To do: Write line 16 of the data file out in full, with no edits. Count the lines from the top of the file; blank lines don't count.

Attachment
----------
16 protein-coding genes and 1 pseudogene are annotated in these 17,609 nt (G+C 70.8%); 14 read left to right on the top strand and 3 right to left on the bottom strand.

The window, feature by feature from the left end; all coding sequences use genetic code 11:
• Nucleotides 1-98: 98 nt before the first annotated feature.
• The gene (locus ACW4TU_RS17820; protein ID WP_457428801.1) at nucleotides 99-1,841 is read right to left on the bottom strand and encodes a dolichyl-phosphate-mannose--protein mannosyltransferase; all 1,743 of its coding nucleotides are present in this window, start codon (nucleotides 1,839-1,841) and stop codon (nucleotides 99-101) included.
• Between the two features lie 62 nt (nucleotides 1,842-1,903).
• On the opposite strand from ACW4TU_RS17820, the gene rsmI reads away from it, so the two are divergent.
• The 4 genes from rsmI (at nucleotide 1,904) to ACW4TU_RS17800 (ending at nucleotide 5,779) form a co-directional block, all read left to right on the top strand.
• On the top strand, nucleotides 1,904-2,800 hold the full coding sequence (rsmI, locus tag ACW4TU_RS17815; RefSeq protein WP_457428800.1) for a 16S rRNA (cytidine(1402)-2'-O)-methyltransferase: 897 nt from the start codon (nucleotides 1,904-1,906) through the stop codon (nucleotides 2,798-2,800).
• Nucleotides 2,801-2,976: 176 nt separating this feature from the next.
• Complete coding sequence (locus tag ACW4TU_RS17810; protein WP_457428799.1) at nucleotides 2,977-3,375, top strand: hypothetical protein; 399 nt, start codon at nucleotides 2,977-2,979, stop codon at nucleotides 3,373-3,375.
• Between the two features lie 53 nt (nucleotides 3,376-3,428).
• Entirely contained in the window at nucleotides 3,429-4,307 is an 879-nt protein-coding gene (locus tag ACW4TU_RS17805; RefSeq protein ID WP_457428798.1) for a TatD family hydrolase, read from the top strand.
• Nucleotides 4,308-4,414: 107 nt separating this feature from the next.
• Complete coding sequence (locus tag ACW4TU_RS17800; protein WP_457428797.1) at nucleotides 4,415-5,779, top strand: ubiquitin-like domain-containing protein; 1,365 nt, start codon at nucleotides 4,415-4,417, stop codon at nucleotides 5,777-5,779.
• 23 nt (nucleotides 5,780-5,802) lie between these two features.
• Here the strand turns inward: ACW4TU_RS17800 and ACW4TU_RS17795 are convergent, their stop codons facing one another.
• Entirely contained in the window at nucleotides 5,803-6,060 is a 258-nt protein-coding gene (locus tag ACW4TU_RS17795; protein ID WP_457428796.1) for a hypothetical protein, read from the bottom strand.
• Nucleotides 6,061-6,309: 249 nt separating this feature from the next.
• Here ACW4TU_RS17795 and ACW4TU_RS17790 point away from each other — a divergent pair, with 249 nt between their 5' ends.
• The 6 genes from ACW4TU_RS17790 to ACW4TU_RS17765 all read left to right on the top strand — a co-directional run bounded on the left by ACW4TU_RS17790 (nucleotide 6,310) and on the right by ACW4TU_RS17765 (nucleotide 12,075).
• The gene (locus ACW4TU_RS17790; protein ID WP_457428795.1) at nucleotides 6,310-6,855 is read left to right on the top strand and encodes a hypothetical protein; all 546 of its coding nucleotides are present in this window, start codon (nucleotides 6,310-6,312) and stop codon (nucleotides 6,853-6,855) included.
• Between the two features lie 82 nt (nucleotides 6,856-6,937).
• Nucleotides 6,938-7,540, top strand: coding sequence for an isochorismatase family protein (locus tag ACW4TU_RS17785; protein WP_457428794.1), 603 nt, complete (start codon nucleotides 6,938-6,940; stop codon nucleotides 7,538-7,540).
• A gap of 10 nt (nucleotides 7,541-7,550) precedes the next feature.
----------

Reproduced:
• Here the strand turns inward: ACW4TU_RS17800 and ACW4TU_RS17795 are convergent, their stop codons facing one another.